When the heart weeps for what it has lost,
the soul laughs for what it has found. – Sufi aphorism
My dad is very ill right now and is not expected to recover, laying in a strange bed in the geriatric ward in one of the local hospitals. He has ice on his head and under his arms and had been packed in ice earlier today. He finally stopped pulling out the IV to keep him hydrated. He hasn’t urinated on his own for four days and that’s all the intimate details that I will relate about his condition.
On the way down to see him (after receiving a call from my mom that he had taken a “turn for the worst” and that we needed to get down to see him) my husband asked if I was OK and I told him that honestly, with the Alzheimer’s, my dad’s been gone for a while, so I wasn’t really in complete shock about the whole thing.
He sleeps and rumples the blanket in his hands like he’s searching for the end of it or using it as some sort of a lifeline. At one point as I at next to him as he slept, he pulled out the oxygen cannula. He didn’t open his eyes and spoke quietly, and said “Life.”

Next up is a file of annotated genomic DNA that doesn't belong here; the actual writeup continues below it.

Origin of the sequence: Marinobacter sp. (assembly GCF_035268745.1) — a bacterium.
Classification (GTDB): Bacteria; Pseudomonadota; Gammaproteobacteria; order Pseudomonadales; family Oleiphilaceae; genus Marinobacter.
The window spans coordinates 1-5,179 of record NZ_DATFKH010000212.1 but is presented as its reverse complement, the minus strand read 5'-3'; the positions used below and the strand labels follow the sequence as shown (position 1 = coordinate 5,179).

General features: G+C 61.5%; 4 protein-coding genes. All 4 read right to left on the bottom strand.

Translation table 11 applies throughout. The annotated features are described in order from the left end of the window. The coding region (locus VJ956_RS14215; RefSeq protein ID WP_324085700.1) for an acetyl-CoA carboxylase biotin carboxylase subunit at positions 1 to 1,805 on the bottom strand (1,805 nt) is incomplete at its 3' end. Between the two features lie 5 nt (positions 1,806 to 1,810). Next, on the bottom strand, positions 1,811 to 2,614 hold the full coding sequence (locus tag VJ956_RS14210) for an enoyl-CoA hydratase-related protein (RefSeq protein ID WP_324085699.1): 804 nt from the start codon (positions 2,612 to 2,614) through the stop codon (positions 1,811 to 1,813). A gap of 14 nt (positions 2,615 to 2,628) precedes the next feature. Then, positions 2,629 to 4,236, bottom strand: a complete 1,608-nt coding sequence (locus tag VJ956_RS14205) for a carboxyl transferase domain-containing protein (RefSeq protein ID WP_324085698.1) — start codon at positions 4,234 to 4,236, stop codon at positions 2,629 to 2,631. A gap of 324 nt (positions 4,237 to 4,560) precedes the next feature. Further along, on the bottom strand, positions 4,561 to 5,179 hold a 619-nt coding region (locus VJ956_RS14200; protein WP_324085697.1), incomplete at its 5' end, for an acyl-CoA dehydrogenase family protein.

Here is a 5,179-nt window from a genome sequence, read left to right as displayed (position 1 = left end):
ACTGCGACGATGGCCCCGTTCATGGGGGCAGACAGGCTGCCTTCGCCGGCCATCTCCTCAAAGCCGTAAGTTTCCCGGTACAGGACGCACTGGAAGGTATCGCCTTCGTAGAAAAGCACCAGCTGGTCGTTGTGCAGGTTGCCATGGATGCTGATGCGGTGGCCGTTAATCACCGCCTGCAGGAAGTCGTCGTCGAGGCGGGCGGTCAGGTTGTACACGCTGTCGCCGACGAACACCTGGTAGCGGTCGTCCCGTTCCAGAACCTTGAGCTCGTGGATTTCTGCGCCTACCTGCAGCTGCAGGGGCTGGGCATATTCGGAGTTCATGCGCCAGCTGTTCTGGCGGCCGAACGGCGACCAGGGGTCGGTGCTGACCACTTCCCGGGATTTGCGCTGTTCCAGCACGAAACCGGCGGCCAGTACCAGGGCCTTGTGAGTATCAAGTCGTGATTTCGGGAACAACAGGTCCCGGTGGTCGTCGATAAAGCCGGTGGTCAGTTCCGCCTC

I asked, “What?” and he repeated, “Life.”
“What about life Dad?”
“It’s been a good story,” he responded.
“It sure has Dad.”
All I could think as I sat there was how fast time goes. Where has it gone so fast?
My son is in high school. It seems like he was just a baby. My daughter is in middle school. Where has the time gone?
This is why it’s so crucial to stay in the moment.
It’s funny because today on my way home from work I was listening to Linkin Park’s In the End and after not hearing it for a while, the words held fresh meaning:
All I know
time is a valuable thing
Watch it fly by as the pendulum swings
Watch it count down to the end of the day
The clock ticks life away
It’s so unreal
Didn’t look out below
Watch the time go right out the window…
There is only one time
when it is essential to awaken.
That time is now. – Buddha